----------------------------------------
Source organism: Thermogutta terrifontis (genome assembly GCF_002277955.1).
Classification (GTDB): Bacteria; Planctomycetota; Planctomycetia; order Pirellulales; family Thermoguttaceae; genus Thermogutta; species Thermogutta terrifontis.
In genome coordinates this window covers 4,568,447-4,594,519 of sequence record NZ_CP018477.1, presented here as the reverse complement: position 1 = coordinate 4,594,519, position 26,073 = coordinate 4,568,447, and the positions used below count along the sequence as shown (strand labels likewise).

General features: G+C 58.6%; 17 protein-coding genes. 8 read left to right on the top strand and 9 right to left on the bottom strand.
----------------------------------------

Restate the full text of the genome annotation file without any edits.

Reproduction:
Source organism: Thermogutta terrifontis (genome assembly GCF_002277955.1).
Classification (GTDB): Bacteria; Planctomycetota; Planctomycetia; order Pirellulales; family Thermoguttaceae; genus Thermogutta; species Thermogutta terrifontis.
In genome coordinates this window covers 4,568,447-4,594,519 of sequence record NZ_CP018477.1, presented here as the reverse complement: position 1 = coordinate 4,594,519, position 26,073 = coordinate 4,568,447, and the positions used below count along the sequence as shown (strand labels likewise).

General features: G+C 58.6%; 17 protein-coding genes. 8 read left to right on the top strand and 9 right to left on the bottom strand.